I have a thing for saffron and always love a broth or sauce perfumed with it. It was delicious with the mussels and fennel. I served the mussels with big slices of focaccia to dip into the broth. For this meal, it was just the two of us. But, I’ll be looking back to this book for ideas and recipes for entertaining bigger groups throughout the year. 

Mussels with Fennel and Saffron 

Cozze con Finocchio e Zafferano 
From the book Lidia's Celebrate Like an Italian: 220 Foolproof Recipes That Make Every Meal a Party: A Cookbook by Lidia Mattichhio Bastianich and Tanya Bastianich Manuali, copyright 2017 by Tutti a Tavola, LLC. Published by arrangement with Alfred A. Knopf, an imprint of the Knopf Doubleday Publishing Group, a division of Penguin Random House LLC. 

You can serve this fun yet elegant dish in individual portions, piling the mussels high on each plate with a ladle. Make sure you distribute the sauce evenly and have plenty of grilled bread on the table, as well as some bowls to collect the shells. Even without the saffron, this is a delicious dish, but the saffron adds a luxuriousness that I love. This recipe is easily scaled up; plan on a pound of mussels per person for a first course, 1 1/2 to 2 pounds for an entree.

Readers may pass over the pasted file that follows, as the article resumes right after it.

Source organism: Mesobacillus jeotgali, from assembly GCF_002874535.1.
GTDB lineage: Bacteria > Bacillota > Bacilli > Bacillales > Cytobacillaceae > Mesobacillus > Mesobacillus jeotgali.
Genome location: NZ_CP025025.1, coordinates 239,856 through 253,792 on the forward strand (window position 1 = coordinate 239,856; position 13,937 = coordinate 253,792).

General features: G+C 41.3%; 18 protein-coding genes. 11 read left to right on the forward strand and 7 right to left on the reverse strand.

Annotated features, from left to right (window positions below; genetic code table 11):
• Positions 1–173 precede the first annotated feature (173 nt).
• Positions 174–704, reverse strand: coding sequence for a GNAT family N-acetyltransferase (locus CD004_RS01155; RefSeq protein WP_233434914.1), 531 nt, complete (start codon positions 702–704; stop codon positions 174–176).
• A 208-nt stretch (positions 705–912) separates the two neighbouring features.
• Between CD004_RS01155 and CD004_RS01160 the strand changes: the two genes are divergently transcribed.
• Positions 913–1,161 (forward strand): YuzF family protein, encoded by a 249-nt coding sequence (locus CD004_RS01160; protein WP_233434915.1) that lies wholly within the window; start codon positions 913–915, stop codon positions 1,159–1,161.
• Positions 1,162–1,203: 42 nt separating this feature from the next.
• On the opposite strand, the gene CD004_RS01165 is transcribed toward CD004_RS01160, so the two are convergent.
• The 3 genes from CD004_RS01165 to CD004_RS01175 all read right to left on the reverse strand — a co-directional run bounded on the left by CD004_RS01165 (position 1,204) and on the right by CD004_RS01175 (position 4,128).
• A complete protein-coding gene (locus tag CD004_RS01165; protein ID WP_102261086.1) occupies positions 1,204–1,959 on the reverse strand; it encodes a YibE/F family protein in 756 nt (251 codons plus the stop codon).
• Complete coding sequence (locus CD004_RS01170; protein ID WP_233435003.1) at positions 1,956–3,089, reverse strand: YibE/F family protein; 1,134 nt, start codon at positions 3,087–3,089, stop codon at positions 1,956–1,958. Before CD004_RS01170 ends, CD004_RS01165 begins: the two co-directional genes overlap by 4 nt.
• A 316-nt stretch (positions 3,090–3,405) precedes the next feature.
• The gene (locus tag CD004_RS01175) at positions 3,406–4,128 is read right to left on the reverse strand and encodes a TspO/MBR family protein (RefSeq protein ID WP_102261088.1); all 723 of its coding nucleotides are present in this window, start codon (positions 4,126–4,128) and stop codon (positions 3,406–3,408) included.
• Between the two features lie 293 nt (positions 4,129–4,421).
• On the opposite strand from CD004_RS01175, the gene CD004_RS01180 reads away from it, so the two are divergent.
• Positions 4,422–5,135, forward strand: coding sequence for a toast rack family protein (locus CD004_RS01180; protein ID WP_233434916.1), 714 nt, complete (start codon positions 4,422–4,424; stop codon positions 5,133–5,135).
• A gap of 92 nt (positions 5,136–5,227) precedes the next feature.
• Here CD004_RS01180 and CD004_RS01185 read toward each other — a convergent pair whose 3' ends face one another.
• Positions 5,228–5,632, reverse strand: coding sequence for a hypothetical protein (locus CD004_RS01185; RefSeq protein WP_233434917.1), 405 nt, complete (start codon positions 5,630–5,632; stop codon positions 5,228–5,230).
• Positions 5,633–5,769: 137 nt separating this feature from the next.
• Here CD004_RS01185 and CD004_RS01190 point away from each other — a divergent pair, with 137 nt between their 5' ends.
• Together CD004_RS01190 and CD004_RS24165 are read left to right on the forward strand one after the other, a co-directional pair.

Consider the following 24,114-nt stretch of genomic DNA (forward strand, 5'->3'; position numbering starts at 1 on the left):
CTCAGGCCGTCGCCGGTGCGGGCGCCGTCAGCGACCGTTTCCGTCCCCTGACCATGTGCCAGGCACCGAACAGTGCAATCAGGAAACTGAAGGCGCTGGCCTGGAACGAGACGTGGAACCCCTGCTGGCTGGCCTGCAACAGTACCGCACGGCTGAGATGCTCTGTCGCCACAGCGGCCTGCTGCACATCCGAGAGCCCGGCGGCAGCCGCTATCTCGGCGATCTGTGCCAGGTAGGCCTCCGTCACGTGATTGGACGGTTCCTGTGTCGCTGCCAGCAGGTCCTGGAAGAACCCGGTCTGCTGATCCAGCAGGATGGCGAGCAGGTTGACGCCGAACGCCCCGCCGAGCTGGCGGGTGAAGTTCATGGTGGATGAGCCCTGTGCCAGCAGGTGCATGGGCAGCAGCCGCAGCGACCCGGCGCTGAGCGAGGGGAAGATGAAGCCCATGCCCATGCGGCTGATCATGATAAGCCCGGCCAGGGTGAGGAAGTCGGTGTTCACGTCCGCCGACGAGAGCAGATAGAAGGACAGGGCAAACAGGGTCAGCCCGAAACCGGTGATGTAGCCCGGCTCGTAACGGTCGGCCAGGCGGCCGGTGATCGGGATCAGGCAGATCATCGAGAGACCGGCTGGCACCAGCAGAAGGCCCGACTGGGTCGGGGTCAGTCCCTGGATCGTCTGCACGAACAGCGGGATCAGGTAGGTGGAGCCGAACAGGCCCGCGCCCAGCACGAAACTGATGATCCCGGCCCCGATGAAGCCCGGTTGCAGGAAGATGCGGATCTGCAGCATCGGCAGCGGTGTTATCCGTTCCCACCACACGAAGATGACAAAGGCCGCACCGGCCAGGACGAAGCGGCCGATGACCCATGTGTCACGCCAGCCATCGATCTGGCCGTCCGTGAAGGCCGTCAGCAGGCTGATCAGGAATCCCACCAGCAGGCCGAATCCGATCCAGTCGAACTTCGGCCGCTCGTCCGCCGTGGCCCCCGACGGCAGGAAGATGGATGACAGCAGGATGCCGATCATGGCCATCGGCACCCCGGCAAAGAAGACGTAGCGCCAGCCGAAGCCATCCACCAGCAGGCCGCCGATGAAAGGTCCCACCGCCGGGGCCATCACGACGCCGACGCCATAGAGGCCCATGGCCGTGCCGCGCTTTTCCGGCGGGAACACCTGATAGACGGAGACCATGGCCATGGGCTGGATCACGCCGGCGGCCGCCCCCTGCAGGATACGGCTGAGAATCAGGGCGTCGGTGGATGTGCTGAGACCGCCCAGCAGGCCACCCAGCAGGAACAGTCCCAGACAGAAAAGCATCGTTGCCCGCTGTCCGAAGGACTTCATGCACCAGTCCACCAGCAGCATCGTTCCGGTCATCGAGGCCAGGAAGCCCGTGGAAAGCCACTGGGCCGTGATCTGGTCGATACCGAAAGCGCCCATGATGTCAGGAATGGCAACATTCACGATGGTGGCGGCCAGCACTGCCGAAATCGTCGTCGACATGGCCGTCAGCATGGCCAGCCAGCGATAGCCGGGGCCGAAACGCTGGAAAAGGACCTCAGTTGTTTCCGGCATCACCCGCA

Serves 4 as an appetizer 

1 cup chicken stock 
1 teaspoon saffron threads 
1/4 cup extra-virgin olive oil, plus more for drizzling 
1 small onion, thinly sliced 
1 medium fennel bulb, trimmed, halved, cored, and thinly sliced lengthwise, 1/4 cup chopped tender fronds reserved 
1 cup dry white wine 
1/2 teaspoon kosher salt 
Pinch crushed red pepper flakes 
4 pounds mussels, scrubbed and debearded if necessary 
1/4 cup chopped fresh Italian parsley 
Crusty country bread, for serving 

In a small saucepan, heat the chicken stock to a bare simmer. Add the saffron, and let steep 5 minutes. Keep hot. 

In a large Dutch oven, heat the olive oil over medium heat. When the oil is hot, add the onion and fennel. Cook and stir until wilted, about 3 to 4 minutes. 

Add the white wine, salt, and red pepper flakes. Simmer until reduced by half, about 3 minutes. Add the mussels and hot stock. Bring to a simmer, cover, and cook about 3 to 4 minutes, until the mussels are done; discard any that haven’t opened. Stir in the parsley and reserved chopped fennel fronds, stir, and serve with bread. 

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  1. So fresh and flavourful! Have never tried mussels with fennel..and I am sure I would love it too!

  2. Mussels are wonderful, aren't they? And what a nifty combo of flavors -- truly an inspired recipe. Sounds like a terrific cookbook, too. Thanks!

  3. Mussels are one of my favorite meals! I usually do them in just a simple white wine, shallots and garlic sauce but now I mus try these!

  4. good ol' lidia! i don't like the texture of mussels but i tend to love the broth that's served with them!

  5. I love anything with saffron, too, whether it be a sweet or savory preparation. And mussels on a weeknight are a go-to because they cook in no time flat. Can't wait to try this rendition.

  6. I love mussels, Many times I don't make !
    look so good!